This resource provides a detailed chronology of Mary Shelley's life and work, as well as several contemporary reviews of her novels and of a play inspired by Frankenstein.
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||William Gifford to Edward Copleston
Jan. 9, 1811
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Jany 9th. 1811
My dear Sir
On Sunday Evening1 Heber brought me your welcome letter; which I should have acknowledged immediately had I not been desirous of ascertaining the fate of Roscoe before I wrote. I believe that I told you G. Ellis had taken him up; Geo. however, was so busy with Huskisson2 & so merry with Sir John,3 that this minor culprit escaped. I wrote to Sunning Hill on Monday, & have this instant recd an answer. He is well content to cede him to your friend,4 & I heartily wish that this had been done at first. I should regret it still more had not Roscoe's Evil Genius urged him to collect his tracts in the interim, & thus to afford us a further prisé on him. I asked George what his plan was, & this is his reply "My idea was to couple him with Goldsmith, who has challenged him as he has Lord Grey; to treat him with some quiet ridicule, and to shew that he is in general a very pitiful politician—to give him credit for a spirited attack on Lord Grey's plan of economical warfare: this I thought would be safe and serviceable." He then repeats that he shall be glad to see an attack on him by a volunteer &c. In this situation, I must beg of you to apply to your friend once more, and I heartily wish you may prevail on him to undertake it for the present No. I thank you for the mention of French literature. I should, indeed, be glad of some assistance in it.
I come now to your friendly attention to Falconer;5 you have much improved his essay, and your Introductory matter is very good indeed, & to the purpose. I really feel myself deeply obliged to your kindness and beg you to accept my sincere acknowledgments.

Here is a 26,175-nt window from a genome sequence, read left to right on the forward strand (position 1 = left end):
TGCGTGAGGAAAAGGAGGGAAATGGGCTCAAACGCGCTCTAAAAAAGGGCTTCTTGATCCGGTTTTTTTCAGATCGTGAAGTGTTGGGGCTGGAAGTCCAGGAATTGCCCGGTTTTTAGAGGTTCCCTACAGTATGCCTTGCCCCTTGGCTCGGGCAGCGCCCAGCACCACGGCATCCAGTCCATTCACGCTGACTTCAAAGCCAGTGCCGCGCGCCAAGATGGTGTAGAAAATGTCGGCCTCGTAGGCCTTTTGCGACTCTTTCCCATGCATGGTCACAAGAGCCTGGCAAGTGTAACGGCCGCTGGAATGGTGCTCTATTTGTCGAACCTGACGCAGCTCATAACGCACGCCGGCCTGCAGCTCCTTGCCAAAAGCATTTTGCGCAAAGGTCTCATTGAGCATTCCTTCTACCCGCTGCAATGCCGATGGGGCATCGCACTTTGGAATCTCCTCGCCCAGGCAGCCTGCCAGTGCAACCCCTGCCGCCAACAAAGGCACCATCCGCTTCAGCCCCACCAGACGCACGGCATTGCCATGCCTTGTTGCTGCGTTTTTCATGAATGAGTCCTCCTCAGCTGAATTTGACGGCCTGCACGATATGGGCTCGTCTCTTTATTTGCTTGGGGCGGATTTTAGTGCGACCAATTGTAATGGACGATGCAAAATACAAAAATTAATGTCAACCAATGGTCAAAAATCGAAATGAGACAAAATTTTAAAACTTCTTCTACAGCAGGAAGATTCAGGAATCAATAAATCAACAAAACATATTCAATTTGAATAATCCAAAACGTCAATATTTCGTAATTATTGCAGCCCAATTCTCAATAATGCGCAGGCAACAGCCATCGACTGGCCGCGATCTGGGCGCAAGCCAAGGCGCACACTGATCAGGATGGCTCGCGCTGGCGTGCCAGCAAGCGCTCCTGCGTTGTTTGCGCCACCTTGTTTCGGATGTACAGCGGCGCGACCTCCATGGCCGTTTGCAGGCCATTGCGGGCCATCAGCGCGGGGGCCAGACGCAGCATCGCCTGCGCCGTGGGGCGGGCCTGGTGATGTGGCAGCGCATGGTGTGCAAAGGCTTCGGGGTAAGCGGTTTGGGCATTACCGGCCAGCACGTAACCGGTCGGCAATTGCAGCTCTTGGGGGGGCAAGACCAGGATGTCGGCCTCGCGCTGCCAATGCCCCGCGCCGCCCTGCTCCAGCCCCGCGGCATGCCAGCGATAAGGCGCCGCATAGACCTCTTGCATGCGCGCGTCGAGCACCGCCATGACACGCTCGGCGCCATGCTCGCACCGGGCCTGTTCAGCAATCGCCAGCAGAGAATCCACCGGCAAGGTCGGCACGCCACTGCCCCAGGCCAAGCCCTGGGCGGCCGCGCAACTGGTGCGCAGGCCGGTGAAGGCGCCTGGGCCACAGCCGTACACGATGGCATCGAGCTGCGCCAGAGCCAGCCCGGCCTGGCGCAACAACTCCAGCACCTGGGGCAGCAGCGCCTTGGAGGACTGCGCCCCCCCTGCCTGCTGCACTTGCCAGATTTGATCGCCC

I shall be glad to receive your Article on our good friend Whitaker6 whose critique on Chalmers marks a powerful and discriminating mind. Nares, not much to his credit as a man of literature—admitted into a former No. of the British Critick, an illiberal piece of imbecility on the Dr's work, which quite disgusted me.7
Heber, who is truly what you stile him, our excellent friend, & whose zeal [seal tear] [and ac]tivity, are above all praise—is, [seal tear] [ ? ? ] "a jew an Ebrew jew8 [seal tear] in hand so long about going [seal tear] Oxford, and taking a line to Mr Davison for me9, that I put off writing till I was shamed to write at all; and now he tells me, that gentleman is not to be found at Oxford. Here again, I must beg you to step in, and if you see Mr Davison to intreat that he will "banish Poins, banish Bardolph, banish Heber; but not honest Jack Falstaff"10 who is not much to blame in this case, and think of something for us with his earliest leisure. Your congratulations are very welcome to me:—with your assistance, with the University on our side, which, I hope, it will cordially be, what may we not look forward to! It consoles though it vexes me to see the Edin. people who insult these Establishments unable to produce a learned Article which is not derived from them. With the truest esteem, I am
ever, my dear Sir, your obliged
& faithful servt
Address: For / The Revd. E. Copleston / Oriel Coll. / Oxford
Postmark: Jan. 9, 1811.